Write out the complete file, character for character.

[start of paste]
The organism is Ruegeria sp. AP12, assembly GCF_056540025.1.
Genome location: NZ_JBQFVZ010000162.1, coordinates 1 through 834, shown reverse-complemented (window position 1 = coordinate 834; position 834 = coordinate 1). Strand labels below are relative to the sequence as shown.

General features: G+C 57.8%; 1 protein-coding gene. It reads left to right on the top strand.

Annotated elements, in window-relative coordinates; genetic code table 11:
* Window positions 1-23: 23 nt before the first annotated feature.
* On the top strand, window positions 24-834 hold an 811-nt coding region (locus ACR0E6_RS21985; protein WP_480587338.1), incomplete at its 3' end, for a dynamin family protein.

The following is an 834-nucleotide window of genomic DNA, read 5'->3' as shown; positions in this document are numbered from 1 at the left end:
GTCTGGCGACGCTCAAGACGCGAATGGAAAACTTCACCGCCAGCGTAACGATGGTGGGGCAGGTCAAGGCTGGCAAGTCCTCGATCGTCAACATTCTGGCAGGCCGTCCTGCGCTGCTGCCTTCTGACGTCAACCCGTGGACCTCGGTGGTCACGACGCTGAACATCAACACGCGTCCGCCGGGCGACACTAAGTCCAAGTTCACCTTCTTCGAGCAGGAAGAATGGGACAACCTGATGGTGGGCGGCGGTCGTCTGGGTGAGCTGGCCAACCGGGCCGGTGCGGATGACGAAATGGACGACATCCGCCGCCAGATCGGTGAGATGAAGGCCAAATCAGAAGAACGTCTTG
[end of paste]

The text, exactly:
The organism is Ruegeria sp. AP12, assembly GCF_056540025.1.
Genome location: NZ_JBQFVZ010000162.1, coordinates 1 through 834, shown reverse-complemented (window position 1 = coordinate 834; position 834 = coordinate 1). Strand labels below are relative to the sequence as shown.

General features: G+C 57.8%; 1 protein-coding gene. It reads left to right on the top strand.

Annotated elements, in window-relative coordinates; genetic code table 11:
* Window positions 1-23: 23 nt before the first annotated feature.
* On the top strand, window positions 24-834 hold an 811-nt coding region (locus ACR0E6_RS21985; protein WP_480587338.1), incomplete at its 3' end, for a dynamin family protein.

The following is an 834-nucleotide window of genomic DNA, read 5'->3' as shown; positions in this document are numbered from 1 at the left end:
GTCTGGCGACGCTCAAGACGCGAATGGAAAACTTCACCGCCAGCGTAACGATGGTGGGGCAGGTCAAGGCTGGCAAGTCCTCGATCGTCAACATTCTGGCAGGCCGTCCTGCGCTGCTGCCTTCTGACGTCAACCCGTGGACCTCGGTGGTCACGACGCTGAACATCAACACGCGTCCGCCGGGCGACACTAAGTCCAAGTTCACCTTCTTCGAGCAGGAAGAATGGGACAACCTGATGGTGGGCGGCGGTCGTCTGGGTGAGCTGGCCAACCGGGCCGGTGCGGATGACGAAATGGACGACATCCGCCGCCAGATCGGTGAGATGAAGGCCAAATCAGAAGAACGTCTTG